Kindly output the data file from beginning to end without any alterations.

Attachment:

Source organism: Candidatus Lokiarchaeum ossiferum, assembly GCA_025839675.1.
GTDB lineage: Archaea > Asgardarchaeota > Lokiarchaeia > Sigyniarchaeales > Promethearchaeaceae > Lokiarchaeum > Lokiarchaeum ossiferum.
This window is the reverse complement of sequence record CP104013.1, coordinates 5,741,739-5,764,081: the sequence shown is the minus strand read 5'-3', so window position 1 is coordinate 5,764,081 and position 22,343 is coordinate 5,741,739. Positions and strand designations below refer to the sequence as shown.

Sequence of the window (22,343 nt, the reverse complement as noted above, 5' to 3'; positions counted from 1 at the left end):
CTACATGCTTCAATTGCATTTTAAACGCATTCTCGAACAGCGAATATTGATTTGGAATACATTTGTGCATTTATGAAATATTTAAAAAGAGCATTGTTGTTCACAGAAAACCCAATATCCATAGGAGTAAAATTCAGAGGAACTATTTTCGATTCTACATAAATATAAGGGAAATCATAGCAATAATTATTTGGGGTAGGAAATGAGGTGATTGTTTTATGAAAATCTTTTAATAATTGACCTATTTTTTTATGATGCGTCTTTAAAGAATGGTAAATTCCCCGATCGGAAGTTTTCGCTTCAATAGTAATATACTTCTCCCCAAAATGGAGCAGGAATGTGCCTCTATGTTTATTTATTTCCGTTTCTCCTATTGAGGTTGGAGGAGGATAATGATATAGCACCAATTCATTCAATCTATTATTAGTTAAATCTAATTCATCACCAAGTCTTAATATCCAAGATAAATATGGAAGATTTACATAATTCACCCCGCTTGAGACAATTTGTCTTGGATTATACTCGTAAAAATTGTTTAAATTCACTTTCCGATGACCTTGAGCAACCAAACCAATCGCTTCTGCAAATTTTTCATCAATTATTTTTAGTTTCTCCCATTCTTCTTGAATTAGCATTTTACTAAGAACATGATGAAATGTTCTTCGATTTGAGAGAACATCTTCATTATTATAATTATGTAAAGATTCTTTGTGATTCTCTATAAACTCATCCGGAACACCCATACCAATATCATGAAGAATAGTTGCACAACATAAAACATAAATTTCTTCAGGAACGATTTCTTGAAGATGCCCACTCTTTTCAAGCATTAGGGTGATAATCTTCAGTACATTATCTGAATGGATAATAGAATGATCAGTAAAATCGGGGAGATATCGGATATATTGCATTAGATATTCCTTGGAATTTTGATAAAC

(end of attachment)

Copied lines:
Source organism: Candidatus Lokiarchaeum ossiferum, assembly GCA_025839675.1.
GTDB lineage: Archaea > Asgardarchaeota > Lokiarchaeia > Sigyniarchaeales > Promethearchaeaceae > Lokiarchaeum > Lokiarchaeum ossiferum.
This window is the reverse complement of sequence record CP104013.1, coordinates 5,741,739-5,764,081: the sequence shown is the minus strand read 5'-3', so window position 1 is coordinate 5,764,081 and position 22,343 is coordinate 5,741,739. Positions and strand designations below refer to the sequence as shown.

Sequence of the window (22,343 nt, the reverse complement as noted above, 5' to 3'; positions counted from 1 at the left end):
CTACATGCTTCAATTGCATTTTAAACGCATTCTCGAACAGCGAATATTGATTTGGAATACATTTGTGCATTTATGAAATATTTAAAAAGAGCATTGTTGTTCACAGAAAACCCAATATCCATAGGAGTAAAATTCAGAGGAACTATTTTCGATTCTACATAAATATAAGGGAAATCATAGCAATAATTATTTGGGGTAGGAAATGAGGTGATTGTTTTATGAAAATCTTTTAATAATTGACCTATTTTTTTATGATGCGTCTTTAAAGAATGGTAAATTCCCCGATCGGAAGTTTTCGCTTCAATAGTAATATACTTCTCCCCAAAATGGAGCAGGAATGTGCCTCTATGTTTATTTATTTCCGTTTCTCCTATTGAGGTTGGAGGAGGATAATGATATAGCACCAATTCATTCAATCTATTATTAGTTAAATCTAATTCATCACCAAGTCTTAATATCCAAGATAAATATGGAAGATTTACATAATTCACCCCGCTTGAGACAATTTGTCTTGGATTATACTCGTAAAAATTGTTTAAATTCACTTTCCGATGACCTTGAGCAACCAAACCAATCGCTTCTGCAAATTTTTCATCAATTATTTTTAGTTTCTCCCATTCTTCTTGAATTAGCATTTTACTAAGAACATGATGAAATGTTCTTCGATTTGAGAGAACATCTTCATTATTATAATTATGTAAAGATTCTTTGTGATTCTCTATAAACTCATCCGGAACACCCATACCAATATCATGAAGAATAGTTGCACAACATAAAACATAAATTTCTTCAGGAACGATTTCTTGAAGATGCCCACTCTTTTCAAGCATTAGGGTGATAATCTTCAGTACATTATCTGAATGGATAATAGAATGATCAGTAAAATCGGGGAGATATCGGATATATTGCATTAGATATTCCTTGGAATTTTGATAAAC